Spring Conference Exhibitors: Part 1

Jan Parker chats with Crystal Simone-Smith, Managing Editor of Backbone Press

Jan Parker chats with Crystal Simone-Smith, Managing Editor of Backbone Press

The North Carolina Writers’ Network 2015 Spring Conference happens Saturday, April 18, in the MHRA Building at UNCG. Along with a full slate of workshops and readings in several genres, Lunch with an Author, and an open mic for conference participants, Spring Conference also offers an exhibit hall packed with vendors representing some of the finest literary organizations in NC.

Here are six exhibitors who’ll be joining us:

Durham-based Backbone Press is a “small press with a big vision.” The chapbooks they publish are a venue for poets of color and poetry that addresses “political, invocative, social, gritty, and also the personal and poignant.” Their authors include Tyree Daye and Daniel Suarez.

Bull City Press, also based in Durham, publishes a small, hand-stitched quarterly magazine, Inch; poetry chapbooks through the Frost Place Chapbook Fellowship; and the Bull City Poetry Prize series. Their authors include Ellen C. Bush and Michael McFee.

Cynthia Lindeman is a writer’s block coach, writers, and “occasional creative visionary.” She creates “rich, innovative, and holistic coaching programs” that take writers from “zero to unstoppable in ninety days or less.” She’s been seen on ABC, NBC, Fox, and in The Great Smokies Review.

Sands Hetherington publishes his Night Buddies adventures through Dune Buggy Press, an “award-winning, innovative series of chapter books for ages seven and up.” Night Buddies revolves around the nighttime adventures of a young boy named John, who is not ready to go to sleep, and a bright red crocodile named Crosley who turns up under John’s bed.

John F. Blair, Publisher, based in Winston-Salem, publishes “regional nonfiction with an emphasis on history, travel, cookbooks, folklore, and biography.” Their authors include Kwame Dawes and Jeremy B. Jones.

The North Carolina Literary Map highlights the literary heritage of North Carolina by “connecting the lives and creative work of authors to real (and imaginary) geographic locations.” Through the development of a searchable and browseable data-driven online map, users are able to access a database, learning tools, and cultural resources, to deepen their understanding of specific authors as well as the cultural space that shaped these literary works.

We’ll highlight six more exhibitors on Thursday!

NC Arts Council Needs Your Input

Wilton Barnhardt invites you to take the survey! © Sylvia Freeman

Wilton Barnhardt invites you to take the survey!
© Sylvia Freeman

North Carolina is an “affordable, livable, artist-friendly state,” thanks in no small part to a plan laid out more than forty years ago by the North Carolina Arts Council:

After decades of vigorous work, experimentation, and refinement, our state’s arts infrastructure reaches into all 100 counties through one of the most highly developed and effective networks of local arts councils in our nation.

Now, the NCAC is looking ahead. They’re asking North Carolina artists to complete an online survey to give feedback about the recently released “draft plan for the arts.

It’s a lot to read, so if you’re crushed for time, artists are specifically addressed in the first goal, “Invest in North Carolina’s Arts and Culture.”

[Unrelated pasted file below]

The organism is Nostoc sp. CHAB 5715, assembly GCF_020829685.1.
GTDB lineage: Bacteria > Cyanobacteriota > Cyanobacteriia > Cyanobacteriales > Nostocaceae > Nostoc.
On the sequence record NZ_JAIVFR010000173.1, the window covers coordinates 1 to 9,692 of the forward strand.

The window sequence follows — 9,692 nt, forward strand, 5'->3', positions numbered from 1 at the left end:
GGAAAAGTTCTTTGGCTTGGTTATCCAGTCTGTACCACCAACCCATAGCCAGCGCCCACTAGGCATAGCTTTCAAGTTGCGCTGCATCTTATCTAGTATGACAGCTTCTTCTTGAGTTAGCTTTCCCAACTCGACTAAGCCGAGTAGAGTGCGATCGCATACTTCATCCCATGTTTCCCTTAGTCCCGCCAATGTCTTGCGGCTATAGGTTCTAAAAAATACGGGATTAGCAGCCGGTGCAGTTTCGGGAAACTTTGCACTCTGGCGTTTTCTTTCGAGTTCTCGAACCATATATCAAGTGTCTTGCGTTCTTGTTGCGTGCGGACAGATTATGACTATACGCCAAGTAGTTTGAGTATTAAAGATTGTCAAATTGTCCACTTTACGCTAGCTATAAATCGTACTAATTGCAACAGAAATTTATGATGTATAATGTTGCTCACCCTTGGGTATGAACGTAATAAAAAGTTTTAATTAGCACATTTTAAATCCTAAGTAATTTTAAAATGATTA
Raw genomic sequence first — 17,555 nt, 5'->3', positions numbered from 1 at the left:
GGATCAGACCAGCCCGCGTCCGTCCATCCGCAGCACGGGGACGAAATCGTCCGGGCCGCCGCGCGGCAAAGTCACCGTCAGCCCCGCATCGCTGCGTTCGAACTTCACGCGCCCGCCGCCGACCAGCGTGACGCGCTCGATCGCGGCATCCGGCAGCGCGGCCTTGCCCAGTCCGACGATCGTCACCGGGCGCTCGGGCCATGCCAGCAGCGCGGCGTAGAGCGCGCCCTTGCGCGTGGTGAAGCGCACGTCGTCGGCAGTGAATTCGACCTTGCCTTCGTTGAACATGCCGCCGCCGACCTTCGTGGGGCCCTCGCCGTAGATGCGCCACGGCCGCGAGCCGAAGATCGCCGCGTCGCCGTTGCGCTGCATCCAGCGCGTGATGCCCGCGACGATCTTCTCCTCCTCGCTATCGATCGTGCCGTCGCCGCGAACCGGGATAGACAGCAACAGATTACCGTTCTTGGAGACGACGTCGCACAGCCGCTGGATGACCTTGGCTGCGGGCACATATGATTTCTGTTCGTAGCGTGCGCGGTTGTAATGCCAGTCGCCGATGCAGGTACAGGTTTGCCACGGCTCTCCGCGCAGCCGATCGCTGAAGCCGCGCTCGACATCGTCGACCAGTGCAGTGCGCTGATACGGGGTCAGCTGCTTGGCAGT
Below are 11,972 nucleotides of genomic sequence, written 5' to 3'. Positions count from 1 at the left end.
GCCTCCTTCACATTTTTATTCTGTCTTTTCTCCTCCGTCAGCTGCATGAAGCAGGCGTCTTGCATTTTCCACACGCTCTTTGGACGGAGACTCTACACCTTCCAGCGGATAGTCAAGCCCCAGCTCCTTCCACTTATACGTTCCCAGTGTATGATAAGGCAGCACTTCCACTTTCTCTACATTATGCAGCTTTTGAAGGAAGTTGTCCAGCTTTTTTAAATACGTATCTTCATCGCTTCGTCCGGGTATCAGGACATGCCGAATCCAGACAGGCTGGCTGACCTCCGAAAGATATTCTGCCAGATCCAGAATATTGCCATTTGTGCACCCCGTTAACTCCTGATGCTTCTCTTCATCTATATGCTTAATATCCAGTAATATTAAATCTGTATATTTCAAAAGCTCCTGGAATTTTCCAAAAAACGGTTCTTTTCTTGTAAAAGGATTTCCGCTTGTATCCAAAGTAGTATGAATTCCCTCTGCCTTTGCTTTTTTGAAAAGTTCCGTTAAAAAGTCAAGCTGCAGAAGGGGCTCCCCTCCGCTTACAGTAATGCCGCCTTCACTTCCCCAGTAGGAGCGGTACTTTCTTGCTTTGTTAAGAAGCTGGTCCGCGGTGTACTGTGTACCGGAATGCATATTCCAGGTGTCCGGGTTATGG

To complete the survey, click here.

It’s worthwhile to read the entire draft, though.

For example, did you know the A+ Schools program, which “uses the arts to teach across the entire curriculum,” has now spread to three other states and “regularly receives national attention from enthusiastic business leaders and educators who testify about its proven ability to enhance creativity in our students”?

Or that North Carolina is home to the greatest number of Native Americans “east of the Mississippi”? It’s no secret that cultural diversity is an asset to the arts, which in turn are an asset to the economy, and help make North Carolina a great place to live.

Good thing it’s almost the weekend. Plenty of time to read the draft and reply to the survey!

Poets & Writers Local App

By R.A. King

Writing, at its center, is a solitary practice. As a result, finding fellow writers can be like digging up members of an underground movement. And while the North Carolina Writers’ Network helps build a literary community in this state, online and through our NC Literary Calendar e-blast, what if you’re traveling and want to find a writing event happening wherever you are?

Poets & Writers—the United States’ largest nonprofit organization for creative writers—has you covered. As the modern saying goes, “If you can think of it, there’s an app for it.”

The P&W Local app shows a plethora of local activities and places for the literary community. From readings and author events, to hidden gem bookstores and poetry slams, the P&W Local app has it all. They even have city guides, where prominent authors take you through a tour of their towns, and show the city in a new light. There are currently only seventeen cities featured, but P&W is working on adding more.

Besides finding wonderful sources and literary locations, P&W is most importantly a place to connect with local writers and readers to get the word out on your writing or create a workshop. When you’re writing, you don’t have to be alone, and the P&W Local app can help you make a literary network of local comrades in arms.

You can download the P&W Local app here.

The P&W Local app is graciously supported by the National Endowment for the Arts.

Making the Most of a Writing Conference

Leave Your Introverted Self at Home! © Sylvia Freeman

Leave your introverted self at home!      ©Sylvia Freeman


The North Carolina Writers’ Network 2015 Spring Conference is right around the corner. So how to make the most of a day spent on the campus of the University of North Carolina at Greensboro?

Sandra Beckwith, a “recovering publicist with more than 25 years of award-winning publicity experience,” runs the website Build Book Buzz. She recently listed eight tips for getting the most out of any writing conference: